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That’s especially true now, at this stage of the pandemic. While Brigham says we might’ve initially had a sense of collective anxiety — that we’re all in this together — we’ve now moved into utter exhaustion over basically everything, from logging in and out of Zoom meetings, to securing vaccination appointments. Our pandemic fatigue makes it that much harder to practice the self-reflection needed to identify our angry outbursts as anxiety and respond accordingly.

That said, not addressing our anxiety can wreak havoc on our relationships. “That mood can just permeate everything,” Brigham says. It’s asking a lot of our partners and others around us to constantly remind themselves that our bad mood is because of us, not them. We can end up in a cycle of rage and regret, where we snap at them, then apologize. Even if they accept our apology, they can lose trust in us, and rightly so. The more we engage in this cycle, the more we erode their trust. Eventually, we might say something the other person just can’t heal from.

Passive-aggressively seething and throwing boxes wasn’t fair to my partner. I apologized and told him I wasn’t angry at him, but at the situation, which Brigham says is often the case: “You’re just angry at the situation because the situation makes you feel fearful.” Luckily, he has an abundance of patience, but I know I can’t count on that forever.

To rein in your anxiety before it escalates into an angry outburst, practice self-compassion first and foremost, Brigham says. Don’t judge yourself — simply accept that you’re tired and over it. Find creative ways to make your life easier, whether eating off paper plates so you don’t have to wash dishes, or buying more towels so you don’t have to do laundry as often, and donating them later.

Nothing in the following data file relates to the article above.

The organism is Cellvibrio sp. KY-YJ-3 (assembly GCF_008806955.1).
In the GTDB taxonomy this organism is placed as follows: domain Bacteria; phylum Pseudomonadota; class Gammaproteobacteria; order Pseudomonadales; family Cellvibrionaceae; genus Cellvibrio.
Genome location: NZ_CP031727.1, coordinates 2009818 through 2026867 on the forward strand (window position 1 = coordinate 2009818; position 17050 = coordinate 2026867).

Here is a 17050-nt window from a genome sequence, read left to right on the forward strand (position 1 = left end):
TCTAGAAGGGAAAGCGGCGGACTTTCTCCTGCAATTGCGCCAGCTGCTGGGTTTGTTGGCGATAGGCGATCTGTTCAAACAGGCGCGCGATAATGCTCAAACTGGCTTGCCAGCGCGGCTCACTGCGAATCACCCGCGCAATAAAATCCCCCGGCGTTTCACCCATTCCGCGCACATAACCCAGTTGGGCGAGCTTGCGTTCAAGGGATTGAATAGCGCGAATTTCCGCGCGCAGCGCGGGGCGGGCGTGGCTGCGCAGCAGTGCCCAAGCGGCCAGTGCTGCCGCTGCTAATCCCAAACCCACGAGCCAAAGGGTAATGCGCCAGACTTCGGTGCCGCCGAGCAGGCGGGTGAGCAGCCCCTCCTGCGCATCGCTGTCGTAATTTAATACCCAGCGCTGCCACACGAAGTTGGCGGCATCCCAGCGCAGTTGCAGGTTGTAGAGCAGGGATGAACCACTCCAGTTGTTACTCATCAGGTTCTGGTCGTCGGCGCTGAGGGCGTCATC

It is important to note that there's a huge, glaring line between anger and abusive behavior. Anger that looks like verbal (or physical) abuse — which cases of have skyrocketed during the pandemic — is about way more than anxiety and shouldn't be tolerated on any level. Dealing with that (or seeing that in yourself) is a whole other article, but please reach out for support if you need to.

As for combatting anxiety disguised as anger: Embrace work-life integration, rather than work-life balance, Brigham adds. Instead of forcing yourself to work from 9:00 to 5:00, schedule your day based on how you feel — go for a run at 2:00, if that’s when you feel at your physical best, and work a little later to make up for it.

Last but not least, limit your social media consumption. Rather than ruminate over a grim headline, research where you can donate your money or volunteer your time to address the underlying issue. Being gentle with myself ironically takes far more work for me than maintaining my go, go pace, I realize as I digest Brigham's advice, but I know my relationships and well-being will thrive as a result, even after this pandemic is behind us.